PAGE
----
Why is gender of nouns useful in German?
Aside from tradition it feels like an unnecessary hassle. I mean German could be learned much easier without all the gender-related stuff. :)
Does it have some actual purpose or is it just a legacy of the development of the language?
Well, it can sometimes be useful to know whether your boyfriend met a male or a female friend last night. :) Otherwise, I think it's down to language history. There are many languages that have genders. See this map:
English originally also had genders (and cases, for that matter), but managed to get rid of them a long time ago. And the language still works.
If you are feeling slightly frustrated at the moment, I can highly recommend an essay written by a fellow sufferer, by the way: Mark Twain, who travelled to Heidelberg and tried to learn German in the 19th century. The essay is quite funny, and among other things, he talks about the gender problem:
As far as English is concerned, I am personally all for abolishing the distinction between present perfect and past tense and getting rid of the progressive aspect. That would make my life much easier. :)
Fie on you! We love our confusing progressive verb tenses. We embrace them. Notice even the speakers of patois or English slang use the past, present and future progressives vs perfects with nearly 100% accuracy (also the subjunctive cases.)
Gender adds complexity to language and allows complex statements to be boiled down to simpler sentence structure. Not that German reduces it's sentences the same way French or Spanish does, but having genders does make sentences clearer and cleaner in a way.
Oh the other hand, English speakers find gender nouns to be intrusive. I'm not going to tell you if the neighbor I'm interested in is a Nachbar, a Nachbarin or a paar Nachbarn, until I'm darn good and ready. In German, this information is essential to initial communication about this neighbor.
I admit that learning the gender of nouns can be a chore, like learning the cases, but these are the things that make languages so interesting. I am a native English speaker, and I think how much poorer the English language would be without its nuances of tenses. And, for example, Irish Gaelic has an extra present tense, the present continuous. Languages are beautiful things and despite the difficulties I am having at times with German, I will persevere because I love it.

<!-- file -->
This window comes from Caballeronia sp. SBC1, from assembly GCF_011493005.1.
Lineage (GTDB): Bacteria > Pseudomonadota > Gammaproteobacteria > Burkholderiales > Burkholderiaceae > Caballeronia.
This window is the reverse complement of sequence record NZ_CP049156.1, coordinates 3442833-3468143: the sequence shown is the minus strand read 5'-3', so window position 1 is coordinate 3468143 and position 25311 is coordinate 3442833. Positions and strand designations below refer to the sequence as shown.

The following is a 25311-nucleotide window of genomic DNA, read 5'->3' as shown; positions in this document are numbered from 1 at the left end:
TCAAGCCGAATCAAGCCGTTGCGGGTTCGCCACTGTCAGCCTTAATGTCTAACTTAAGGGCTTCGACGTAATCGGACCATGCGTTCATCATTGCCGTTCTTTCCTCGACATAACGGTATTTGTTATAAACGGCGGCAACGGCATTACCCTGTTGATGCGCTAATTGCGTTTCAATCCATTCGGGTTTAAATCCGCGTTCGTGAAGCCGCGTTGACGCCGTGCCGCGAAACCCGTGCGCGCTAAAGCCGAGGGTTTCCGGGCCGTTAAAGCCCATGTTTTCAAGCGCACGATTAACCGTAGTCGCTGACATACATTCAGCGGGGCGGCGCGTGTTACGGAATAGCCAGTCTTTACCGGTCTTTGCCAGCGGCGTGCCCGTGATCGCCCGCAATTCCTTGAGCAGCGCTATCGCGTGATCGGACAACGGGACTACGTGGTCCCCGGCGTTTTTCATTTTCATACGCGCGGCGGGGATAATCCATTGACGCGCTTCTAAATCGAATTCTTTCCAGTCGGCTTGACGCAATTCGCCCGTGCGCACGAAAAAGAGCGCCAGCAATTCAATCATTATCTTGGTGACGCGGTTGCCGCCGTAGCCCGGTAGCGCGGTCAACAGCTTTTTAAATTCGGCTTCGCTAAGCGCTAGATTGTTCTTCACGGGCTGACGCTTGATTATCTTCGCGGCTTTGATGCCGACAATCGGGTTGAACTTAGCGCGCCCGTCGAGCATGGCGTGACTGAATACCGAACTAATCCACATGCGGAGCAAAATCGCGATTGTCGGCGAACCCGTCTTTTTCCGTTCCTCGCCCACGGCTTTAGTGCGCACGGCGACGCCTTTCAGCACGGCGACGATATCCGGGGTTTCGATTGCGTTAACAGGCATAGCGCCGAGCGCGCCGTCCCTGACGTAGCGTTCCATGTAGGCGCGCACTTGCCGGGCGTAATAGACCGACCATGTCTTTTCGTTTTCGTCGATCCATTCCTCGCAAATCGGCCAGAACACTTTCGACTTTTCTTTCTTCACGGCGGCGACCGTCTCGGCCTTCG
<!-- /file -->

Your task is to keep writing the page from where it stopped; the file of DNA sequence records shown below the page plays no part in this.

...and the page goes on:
Luiseadh, nicely put. I just read an article about the three present English tenses. It asserts that English kept this aspect of Celtic languages (Manx, Cornish, Welsh, Gaelic) which have three or more present tenses (that continue in other tenses). Just part of the big old garbage pail of cultures that is English! Keep at the German. I'm beginning to see a glimmer of beauty in it, even hear it when spoken by some. The flexibility of the sentence structure must make for some very unique and beautiful poetry.
It depends how talking originated, and what its purpose was initially, and is now. Spoken language originated very late in the evolution of the complex social behaviour seen in dogs, monkeys and apes. I think some researchers believe it originated to replace social grooming in apes. Apes groom each other in order to reinforce a complex network of social bonds (no, they're not picking fleas off each other). I don't think talking originated simply for practical reasons, to communicate facts, and I don't think this is or has ever been its sole purpose. I am thinking that in some way, language represents processes which are going on in the mind, many of which are not rational or factual. Human beings have many more faculties than logic (indeed many of them seem not to possess logic at all), so you can't wonder why language isn't simple and logical, and you can't force language to become logical.
I seem to remember hearing somewhere, that forcing language to follow some logic or ideology, is a characteristic of repressive regimes.